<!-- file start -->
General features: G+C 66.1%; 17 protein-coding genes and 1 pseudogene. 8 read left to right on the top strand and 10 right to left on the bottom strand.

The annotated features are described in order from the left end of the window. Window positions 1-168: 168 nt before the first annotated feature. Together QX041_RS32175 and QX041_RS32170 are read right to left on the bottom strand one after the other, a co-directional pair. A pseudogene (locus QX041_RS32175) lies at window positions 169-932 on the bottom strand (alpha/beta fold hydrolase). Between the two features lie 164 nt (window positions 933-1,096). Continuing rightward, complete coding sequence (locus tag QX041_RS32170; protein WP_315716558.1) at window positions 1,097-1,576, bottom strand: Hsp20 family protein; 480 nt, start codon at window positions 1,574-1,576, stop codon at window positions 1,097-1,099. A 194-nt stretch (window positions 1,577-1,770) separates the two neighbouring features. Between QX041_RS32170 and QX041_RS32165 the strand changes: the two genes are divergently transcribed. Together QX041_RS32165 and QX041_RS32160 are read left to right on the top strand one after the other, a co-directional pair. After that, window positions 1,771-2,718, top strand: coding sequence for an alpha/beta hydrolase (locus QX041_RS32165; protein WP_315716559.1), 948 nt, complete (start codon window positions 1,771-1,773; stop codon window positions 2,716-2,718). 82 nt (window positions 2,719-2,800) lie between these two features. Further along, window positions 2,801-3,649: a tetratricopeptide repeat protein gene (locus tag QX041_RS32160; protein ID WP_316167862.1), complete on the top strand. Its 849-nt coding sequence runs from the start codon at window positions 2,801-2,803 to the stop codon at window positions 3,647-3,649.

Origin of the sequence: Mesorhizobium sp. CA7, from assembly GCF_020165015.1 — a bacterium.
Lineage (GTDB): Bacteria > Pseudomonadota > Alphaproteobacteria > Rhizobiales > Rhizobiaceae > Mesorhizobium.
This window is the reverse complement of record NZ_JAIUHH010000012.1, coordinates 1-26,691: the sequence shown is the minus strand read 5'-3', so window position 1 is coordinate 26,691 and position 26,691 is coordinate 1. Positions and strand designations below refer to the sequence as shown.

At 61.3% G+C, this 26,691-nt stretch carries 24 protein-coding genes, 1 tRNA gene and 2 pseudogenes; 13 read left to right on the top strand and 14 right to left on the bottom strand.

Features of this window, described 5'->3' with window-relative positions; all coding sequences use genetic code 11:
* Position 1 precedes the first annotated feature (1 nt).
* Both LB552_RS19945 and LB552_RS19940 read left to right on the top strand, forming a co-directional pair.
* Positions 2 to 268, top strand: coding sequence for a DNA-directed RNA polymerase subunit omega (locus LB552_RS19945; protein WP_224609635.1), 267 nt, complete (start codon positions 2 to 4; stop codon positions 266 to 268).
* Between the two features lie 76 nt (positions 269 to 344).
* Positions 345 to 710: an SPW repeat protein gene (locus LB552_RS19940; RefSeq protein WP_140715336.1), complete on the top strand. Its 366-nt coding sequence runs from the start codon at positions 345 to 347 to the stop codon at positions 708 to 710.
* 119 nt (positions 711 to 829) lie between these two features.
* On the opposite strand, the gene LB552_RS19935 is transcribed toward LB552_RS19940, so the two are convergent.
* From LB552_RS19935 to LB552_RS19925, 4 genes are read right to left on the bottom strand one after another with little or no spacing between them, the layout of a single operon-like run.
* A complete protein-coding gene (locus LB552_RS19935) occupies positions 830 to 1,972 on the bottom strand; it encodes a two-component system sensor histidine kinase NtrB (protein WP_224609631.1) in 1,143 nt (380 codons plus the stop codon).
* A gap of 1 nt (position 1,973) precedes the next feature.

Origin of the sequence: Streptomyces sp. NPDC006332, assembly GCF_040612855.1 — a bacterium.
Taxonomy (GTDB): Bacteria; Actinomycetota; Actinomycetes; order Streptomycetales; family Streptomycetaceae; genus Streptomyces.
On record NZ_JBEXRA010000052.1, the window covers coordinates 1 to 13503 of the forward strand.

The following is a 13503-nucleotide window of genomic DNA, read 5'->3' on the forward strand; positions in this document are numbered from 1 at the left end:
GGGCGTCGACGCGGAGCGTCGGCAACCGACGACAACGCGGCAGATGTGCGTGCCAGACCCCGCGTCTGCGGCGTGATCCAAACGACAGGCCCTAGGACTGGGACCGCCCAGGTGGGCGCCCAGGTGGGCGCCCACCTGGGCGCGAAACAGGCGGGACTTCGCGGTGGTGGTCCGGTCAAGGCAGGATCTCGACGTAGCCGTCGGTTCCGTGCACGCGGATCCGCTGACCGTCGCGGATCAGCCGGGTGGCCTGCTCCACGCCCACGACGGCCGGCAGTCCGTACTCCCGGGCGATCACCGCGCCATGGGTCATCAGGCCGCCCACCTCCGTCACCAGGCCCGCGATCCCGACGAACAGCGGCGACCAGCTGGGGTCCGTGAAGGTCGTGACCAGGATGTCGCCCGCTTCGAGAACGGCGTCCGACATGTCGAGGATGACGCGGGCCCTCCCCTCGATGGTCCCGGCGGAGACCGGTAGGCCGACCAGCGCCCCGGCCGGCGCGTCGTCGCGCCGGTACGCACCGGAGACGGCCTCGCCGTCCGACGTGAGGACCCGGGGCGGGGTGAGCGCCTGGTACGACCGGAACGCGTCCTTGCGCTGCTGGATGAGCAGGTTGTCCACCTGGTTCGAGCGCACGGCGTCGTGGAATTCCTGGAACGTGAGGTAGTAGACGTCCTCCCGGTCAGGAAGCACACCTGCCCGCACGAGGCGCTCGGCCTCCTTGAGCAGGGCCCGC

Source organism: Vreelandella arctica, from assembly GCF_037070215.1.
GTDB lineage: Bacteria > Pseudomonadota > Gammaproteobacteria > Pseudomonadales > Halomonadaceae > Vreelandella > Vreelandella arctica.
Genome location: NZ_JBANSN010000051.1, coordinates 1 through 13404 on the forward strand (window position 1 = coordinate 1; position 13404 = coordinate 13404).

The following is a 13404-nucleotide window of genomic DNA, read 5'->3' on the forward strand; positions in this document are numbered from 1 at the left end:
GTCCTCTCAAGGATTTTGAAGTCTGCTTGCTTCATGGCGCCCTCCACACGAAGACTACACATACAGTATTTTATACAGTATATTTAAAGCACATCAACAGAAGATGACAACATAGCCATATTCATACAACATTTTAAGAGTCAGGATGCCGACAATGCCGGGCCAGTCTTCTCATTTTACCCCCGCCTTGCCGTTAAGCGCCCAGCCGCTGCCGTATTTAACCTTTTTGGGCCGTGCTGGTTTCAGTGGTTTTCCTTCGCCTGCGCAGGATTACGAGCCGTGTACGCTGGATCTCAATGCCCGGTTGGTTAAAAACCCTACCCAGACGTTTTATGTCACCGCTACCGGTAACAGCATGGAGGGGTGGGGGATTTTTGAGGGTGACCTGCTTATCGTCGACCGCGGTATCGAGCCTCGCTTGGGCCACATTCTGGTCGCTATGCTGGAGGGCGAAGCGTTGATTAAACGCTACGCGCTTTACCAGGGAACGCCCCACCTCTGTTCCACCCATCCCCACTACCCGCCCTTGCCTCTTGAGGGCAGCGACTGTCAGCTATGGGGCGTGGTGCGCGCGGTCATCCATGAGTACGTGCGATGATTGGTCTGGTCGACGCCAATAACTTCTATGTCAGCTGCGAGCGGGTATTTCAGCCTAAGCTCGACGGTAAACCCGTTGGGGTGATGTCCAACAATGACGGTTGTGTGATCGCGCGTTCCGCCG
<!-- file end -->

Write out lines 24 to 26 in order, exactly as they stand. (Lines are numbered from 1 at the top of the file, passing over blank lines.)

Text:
GTDB lineage: Bacteria > Pseudomonadota > Gammaproteobacteria > Pseudomonadales > Halomonadaceae > Vreelandella > Vreelandella arctica.
Genome location: NZ_JBANSN010000051.1, coordinates 1 through 13404 on the forward strand (window position 1 = coordinate 1; position 13404 = coordinate 13404).

The following is a 13404-nucleotide window of genomic DNA, read 5'->3' on the forward strand; positions in this document are numbered from 1 at the left end: